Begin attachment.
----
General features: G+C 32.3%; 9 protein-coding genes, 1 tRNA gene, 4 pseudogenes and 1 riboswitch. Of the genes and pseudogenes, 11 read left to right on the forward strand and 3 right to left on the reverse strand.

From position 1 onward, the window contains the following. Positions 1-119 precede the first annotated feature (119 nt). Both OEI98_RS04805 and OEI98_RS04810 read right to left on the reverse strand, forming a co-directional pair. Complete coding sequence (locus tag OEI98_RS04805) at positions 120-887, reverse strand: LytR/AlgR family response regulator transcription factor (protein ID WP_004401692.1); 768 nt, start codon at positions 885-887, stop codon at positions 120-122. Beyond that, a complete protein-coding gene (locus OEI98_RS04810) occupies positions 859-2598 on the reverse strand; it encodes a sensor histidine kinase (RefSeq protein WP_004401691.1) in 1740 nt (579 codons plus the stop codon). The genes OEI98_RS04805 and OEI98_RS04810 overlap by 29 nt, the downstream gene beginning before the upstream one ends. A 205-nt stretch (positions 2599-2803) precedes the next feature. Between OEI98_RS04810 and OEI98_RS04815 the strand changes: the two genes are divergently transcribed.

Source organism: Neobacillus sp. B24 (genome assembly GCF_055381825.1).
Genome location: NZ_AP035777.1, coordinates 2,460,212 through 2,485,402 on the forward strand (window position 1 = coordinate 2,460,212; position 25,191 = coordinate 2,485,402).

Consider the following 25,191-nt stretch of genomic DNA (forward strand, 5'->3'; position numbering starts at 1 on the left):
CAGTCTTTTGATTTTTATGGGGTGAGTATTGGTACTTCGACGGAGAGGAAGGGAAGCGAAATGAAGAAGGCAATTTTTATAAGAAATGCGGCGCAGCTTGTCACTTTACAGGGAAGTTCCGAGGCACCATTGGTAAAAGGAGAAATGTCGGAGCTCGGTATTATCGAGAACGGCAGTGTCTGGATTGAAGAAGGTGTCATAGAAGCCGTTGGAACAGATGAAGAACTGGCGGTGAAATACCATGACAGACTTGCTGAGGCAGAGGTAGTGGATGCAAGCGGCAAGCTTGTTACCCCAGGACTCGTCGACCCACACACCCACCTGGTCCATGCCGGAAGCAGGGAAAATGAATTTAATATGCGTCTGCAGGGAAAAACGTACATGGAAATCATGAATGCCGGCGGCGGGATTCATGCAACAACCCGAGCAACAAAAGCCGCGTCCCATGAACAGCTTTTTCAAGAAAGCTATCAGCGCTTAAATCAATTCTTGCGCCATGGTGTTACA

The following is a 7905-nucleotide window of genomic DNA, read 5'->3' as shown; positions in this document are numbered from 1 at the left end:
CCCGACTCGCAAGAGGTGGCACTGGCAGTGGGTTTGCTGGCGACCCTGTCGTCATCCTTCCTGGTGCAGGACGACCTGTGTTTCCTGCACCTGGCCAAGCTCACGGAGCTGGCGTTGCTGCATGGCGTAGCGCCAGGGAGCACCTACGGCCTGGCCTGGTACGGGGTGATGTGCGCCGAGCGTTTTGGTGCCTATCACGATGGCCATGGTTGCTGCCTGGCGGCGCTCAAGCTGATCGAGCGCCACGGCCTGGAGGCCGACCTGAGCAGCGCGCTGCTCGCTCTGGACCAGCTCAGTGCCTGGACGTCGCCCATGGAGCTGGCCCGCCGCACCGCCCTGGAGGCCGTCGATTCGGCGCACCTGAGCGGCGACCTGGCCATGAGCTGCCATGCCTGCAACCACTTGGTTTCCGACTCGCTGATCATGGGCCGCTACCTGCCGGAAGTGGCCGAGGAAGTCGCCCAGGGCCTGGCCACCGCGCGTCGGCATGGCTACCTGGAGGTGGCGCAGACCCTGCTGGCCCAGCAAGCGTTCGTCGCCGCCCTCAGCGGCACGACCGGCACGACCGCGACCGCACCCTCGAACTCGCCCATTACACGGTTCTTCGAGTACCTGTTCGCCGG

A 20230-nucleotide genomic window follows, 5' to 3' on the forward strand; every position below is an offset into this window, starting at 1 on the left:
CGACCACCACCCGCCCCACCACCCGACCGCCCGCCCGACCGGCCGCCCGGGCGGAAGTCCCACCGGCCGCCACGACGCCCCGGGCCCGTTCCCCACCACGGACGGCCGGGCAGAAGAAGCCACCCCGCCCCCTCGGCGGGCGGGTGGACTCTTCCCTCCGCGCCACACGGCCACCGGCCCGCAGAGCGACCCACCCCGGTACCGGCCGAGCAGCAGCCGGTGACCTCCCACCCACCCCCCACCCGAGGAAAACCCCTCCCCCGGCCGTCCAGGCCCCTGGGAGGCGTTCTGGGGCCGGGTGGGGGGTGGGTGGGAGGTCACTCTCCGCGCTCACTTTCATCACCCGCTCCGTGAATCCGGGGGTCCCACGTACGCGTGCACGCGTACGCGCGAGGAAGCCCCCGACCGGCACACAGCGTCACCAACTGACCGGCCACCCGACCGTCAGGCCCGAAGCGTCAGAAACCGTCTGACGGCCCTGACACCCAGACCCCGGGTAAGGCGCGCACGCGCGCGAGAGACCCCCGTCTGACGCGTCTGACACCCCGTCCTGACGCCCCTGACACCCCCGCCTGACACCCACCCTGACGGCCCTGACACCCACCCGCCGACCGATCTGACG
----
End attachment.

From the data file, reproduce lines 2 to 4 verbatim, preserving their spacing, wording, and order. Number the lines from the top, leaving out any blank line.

From position 1 onward, the window contains the following. Positions 1-119 precede the first annotated feature (119 nt). Both OEI98_RS04805 and OEI98_RS04810 read right to left on the reverse strand, forming a co-directional pair. Complete coding sequence (locus tag OEI98_RS04805) at positions 120-887, reverse strand: LytR/AlgR family response regulator transcription factor (protein ID WP_004401692.1); 768 nt, start codon at positions 885-887, stop codon at positions 120-122. Beyond that, a complete protein-coding gene (locus OEI98_RS04810) occupies positions 859-2598 on the reverse strand; it encodes a sensor histidine kinase (RefSeq protein WP_004401691.1) in 1740 nt (579 codons plus the stop codon). The genes OEI98_RS04805 and OEI98_RS04810 overlap by 29 nt, the downstream gene beginning before the upstream one ends. A 205-nt stretch (positions 2599-2803) precedes the next feature. Between OEI98_RS04810 and OEI98_RS04815 the strand changes: the two genes are divergently transcribed.

Source organism: Neobacillus sp. B24 (genome assembly GCF_055381825.1).
Genome location: NZ_AP035777.1, coordinates 2,460,212 through 2,485,402 on the forward strand (window position 1 = coordinate 2,460,212; position 25,191 = coordinate 2,485,402).